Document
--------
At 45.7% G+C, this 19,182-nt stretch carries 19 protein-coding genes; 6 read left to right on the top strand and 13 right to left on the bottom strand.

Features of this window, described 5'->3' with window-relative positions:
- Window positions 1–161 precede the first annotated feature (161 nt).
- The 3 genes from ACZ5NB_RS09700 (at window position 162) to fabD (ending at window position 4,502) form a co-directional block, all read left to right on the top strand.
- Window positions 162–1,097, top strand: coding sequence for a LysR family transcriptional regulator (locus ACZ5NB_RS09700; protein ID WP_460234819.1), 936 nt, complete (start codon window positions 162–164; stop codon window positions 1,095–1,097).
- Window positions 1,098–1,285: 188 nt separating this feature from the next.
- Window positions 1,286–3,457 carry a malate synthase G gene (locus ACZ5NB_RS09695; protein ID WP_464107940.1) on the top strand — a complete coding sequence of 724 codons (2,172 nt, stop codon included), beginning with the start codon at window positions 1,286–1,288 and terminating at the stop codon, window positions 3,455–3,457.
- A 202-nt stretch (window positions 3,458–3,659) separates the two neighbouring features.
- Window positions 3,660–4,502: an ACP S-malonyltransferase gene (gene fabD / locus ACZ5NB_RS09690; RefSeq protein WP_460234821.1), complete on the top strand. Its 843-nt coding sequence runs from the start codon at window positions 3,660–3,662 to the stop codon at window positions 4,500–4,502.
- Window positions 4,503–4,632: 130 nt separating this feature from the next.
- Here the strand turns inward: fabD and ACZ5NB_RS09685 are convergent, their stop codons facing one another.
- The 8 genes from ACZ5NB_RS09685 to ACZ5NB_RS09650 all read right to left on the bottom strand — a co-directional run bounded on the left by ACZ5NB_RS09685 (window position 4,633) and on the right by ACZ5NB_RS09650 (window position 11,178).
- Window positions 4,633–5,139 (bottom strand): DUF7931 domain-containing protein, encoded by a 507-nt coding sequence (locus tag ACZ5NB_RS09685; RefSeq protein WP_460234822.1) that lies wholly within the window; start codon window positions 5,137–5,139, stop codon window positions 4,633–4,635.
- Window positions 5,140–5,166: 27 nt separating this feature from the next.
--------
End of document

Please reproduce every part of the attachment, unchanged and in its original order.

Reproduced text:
At 45.7% G+C, this 19,182-nt stretch carries 19 protein-coding genes; 6 read left to right on the top strand and 13 right to left on the bottom strand.

Features of this window, described 5'->3' with window-relative positions:
- Window positions 1–161 precede the first annotated feature (161 nt).
- The 3 genes from ACZ5NB_RS09700 (at window position 162) to fabD (ending at window position 4,502) form a co-directional block, all read left to right on the top strand.
- Window positions 162–1,097, top strand: coding sequence for a LysR family transcriptional regulator (locus ACZ5NB_RS09700; protein ID WP_460234819.1), 936 nt, complete (start codon window positions 162–164; stop codon window positions 1,095–1,097).
- Window positions 1,098–1,285: 188 nt separating this feature from the next.
- Window positions 1,286–3,457 carry a malate synthase G gene (locus ACZ5NB_RS09695; protein ID WP_464107940.1) on the top strand — a complete coding sequence of 724 codons (2,172 nt, stop codon included), beginning with the start codon at window positions 1,286–1,288 and terminating at the stop codon, window positions 3,455–3,457.
- A 202-nt stretch (window positions 3,458–3,659) separates the two neighbouring features.
- Window positions 3,660–4,502: an ACP S-malonyltransferase gene (gene fabD / locus ACZ5NB_RS09690; RefSeq protein WP_460234821.1), complete on the top strand. Its 843-nt coding sequence runs from the start codon at window positions 3,660–3,662 to the stop codon at window positions 4,500–4,502.
- Window positions 4,503–4,632: 130 nt separating this feature from the next.
- Here the strand turns inward: fabD and ACZ5NB_RS09685 are convergent, their stop codons facing one another.
- The 8 genes from ACZ5NB_RS09685 to ACZ5NB_RS09650 all read right to left on the bottom strand — a co-directional run bounded on the left by ACZ5NB_RS09685 (window position 4,633) and on the right by ACZ5NB_RS09650 (window position 11,178).
- Window positions 4,633–5,139 (bottom strand): DUF7931 domain-containing protein, encoded by a 507-nt coding sequence (locus tag ACZ5NB_RS09685; RefSeq protein WP_460234822.1) that lies wholly within the window; start codon window positions 5,137–5,139, stop codon window positions 4,633–4,635.
- Window positions 5,140–5,166: 27 nt separating this feature from the next.